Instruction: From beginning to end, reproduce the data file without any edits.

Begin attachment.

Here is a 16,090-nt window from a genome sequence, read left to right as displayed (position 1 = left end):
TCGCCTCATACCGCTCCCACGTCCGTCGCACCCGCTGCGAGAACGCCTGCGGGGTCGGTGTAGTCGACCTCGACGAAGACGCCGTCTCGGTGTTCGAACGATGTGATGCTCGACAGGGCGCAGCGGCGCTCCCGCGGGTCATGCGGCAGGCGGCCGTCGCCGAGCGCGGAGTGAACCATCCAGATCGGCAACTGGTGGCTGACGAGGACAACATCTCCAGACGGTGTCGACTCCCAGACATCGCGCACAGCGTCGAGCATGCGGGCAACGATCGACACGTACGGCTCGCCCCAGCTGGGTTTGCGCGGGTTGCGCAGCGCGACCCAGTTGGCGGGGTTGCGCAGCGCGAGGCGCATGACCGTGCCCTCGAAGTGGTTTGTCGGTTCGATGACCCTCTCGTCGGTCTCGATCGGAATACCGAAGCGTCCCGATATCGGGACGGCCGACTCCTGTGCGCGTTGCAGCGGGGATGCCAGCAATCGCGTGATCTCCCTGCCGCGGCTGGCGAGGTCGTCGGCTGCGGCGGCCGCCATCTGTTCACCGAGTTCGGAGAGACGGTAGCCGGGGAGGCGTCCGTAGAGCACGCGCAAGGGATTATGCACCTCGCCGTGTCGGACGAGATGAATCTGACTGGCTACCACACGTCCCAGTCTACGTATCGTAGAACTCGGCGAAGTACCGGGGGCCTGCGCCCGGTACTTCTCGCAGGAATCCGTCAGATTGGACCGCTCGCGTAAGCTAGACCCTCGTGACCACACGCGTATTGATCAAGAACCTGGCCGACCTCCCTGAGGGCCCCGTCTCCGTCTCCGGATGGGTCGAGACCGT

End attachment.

Here is a 16,090-nt window from a genome sequence, read left to right as displayed (position 1 = left end):
TCGCCTCATACCGCTCCCACGTCCGTCGCACCCGCTGCGAGAACGCCTGCGGGGTCGGTGTAGTCGACCTCGACGAAGACGCCGTCTCGGTGTTCGAACGATGTGATGCTCGACAGGGCGCAGCGGCGCTCCCGCGGGTCATGCGGCAGGCGGCCGTCGCCGAGCGCGGAGTGAACCATCCAGATCGGCAACTGGTGGCTGACGAGGACAACATCTCCAGACGGTGTCGACTCCCAGACATCGCGCACAGCGTCGAGCATGCGGGCAACGATCGACACGTACGGCTCGCCCCAGCTGGGTTTGCGCGGGTTGCGCAGCGCGACCCAGTTGGCGGGGTTGCGCAGCGCGAGGCGCATGACCGTGCCCTCGAAGTGGTTTGTCGGTTCGATGACCCTCTCGTCGGTCTCGATCGGAATACCGAAGCGTCCCGATATCGGGACGGCCGACTCCTGTGCGCGTTGCAGCGGGGATGCCAGCAATCGCGTGATCTCCCTGCCGCGGCTGGCGAGGTCGTCGGCTGCGGCGGCCGCCATCTGTTCACCGAGTTCGGAGAGACGGTAGCCGGGGAGGCGTCCGTAGAGCACGCGCAAGGGATTATGCACCTCGCCGTGTCGGACGAGATGAATCTGACTGGCTACCACACGTCCCAGTCTACGTATCGTAGAACTCGGCGAAGTACCGGGGGCCTGCGCCCGGTACTTCTCGCAGGAATCCGTCAGATTGGACCGCTCGCGTAAGCTAGACCCTCGTGACCACACGCGTATTGATCAAGAACCTGGCCGACCTCCCTGAGGGCCCCGTCTCCGTCTCCGGATGGGTCGAGACCGT